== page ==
7 Biggest Mistakes Investors Make HTML version
Four: Owning too many
Ever notice how some individual investors have dozens of individual
stocks in their portfolios? I’m not talking owning mutual funds, which is
something altogether different, and not the topic of this report.
Instead, I’m talking about individual stocks. Just don’t own too many –
seven is probably about the highest number any person should own at one
time. And that’s only if you have at least $1 million to invest, and can spend
some quality time with your stocks every day.
If that sounds like you, cool! In a minute, we’ll take a quick look at some
portfolio management techniques.
But say you’re starting out with about $3,000 to invest. (And by the way, it’s
best to ignore all those so-called investing “gurus” who mean well, and tell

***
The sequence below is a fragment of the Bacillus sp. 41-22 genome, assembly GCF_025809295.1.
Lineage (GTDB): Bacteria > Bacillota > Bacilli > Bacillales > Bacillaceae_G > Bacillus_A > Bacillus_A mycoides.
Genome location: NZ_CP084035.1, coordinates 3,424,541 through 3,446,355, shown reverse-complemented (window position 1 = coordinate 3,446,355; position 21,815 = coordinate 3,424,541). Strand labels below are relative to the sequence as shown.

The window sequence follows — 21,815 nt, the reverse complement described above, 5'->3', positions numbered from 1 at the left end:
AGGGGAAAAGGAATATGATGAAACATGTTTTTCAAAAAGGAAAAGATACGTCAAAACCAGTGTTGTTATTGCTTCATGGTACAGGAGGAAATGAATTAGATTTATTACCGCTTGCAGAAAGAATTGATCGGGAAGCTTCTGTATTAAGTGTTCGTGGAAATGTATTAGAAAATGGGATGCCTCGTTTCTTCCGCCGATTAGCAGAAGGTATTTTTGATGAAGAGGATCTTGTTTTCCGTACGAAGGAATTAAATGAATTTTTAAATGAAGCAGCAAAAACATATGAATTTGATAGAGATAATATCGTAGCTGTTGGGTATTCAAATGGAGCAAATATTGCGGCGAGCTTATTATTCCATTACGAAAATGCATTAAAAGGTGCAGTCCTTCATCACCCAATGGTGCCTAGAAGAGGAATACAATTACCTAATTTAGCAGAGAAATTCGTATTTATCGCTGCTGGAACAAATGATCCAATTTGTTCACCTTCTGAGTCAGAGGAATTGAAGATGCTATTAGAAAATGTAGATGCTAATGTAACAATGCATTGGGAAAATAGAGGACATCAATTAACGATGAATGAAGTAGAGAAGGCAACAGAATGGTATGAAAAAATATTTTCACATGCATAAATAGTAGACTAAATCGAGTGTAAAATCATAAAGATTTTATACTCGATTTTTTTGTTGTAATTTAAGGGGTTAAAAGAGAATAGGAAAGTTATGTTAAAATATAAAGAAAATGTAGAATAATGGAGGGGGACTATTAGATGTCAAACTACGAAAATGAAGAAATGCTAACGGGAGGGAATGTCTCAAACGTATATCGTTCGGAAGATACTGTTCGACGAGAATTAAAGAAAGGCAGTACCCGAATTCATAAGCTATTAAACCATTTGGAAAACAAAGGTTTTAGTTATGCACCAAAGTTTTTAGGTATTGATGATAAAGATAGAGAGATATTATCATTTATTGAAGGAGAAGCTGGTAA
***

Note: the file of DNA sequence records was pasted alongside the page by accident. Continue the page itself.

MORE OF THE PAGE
you it’s possible to start investing with only a few hundred dollars. It sounds
like a good, encouraging thing to tell newbies, and people who tell you that
often mean to be helpful, but the truth is: With a small portfolio, the
commission costs will eat away at your capital very fast. Even if you’re
using a low-cost online brokerage, you have to be prepared to occasionally
move in out of stocks fairly quickly. Don’t worry, we’re not talking about
day trading!! But as we’ll see below, you sometimes have to move pretty fast
to preserve your gains or cut your losses – so that’s one reason why it’s not
really a smart idea to start with “only a few hundred dollars,” as so many
well-meaning but clueless investment writers suggest.)
Seven Biggest Mistakes Investors Make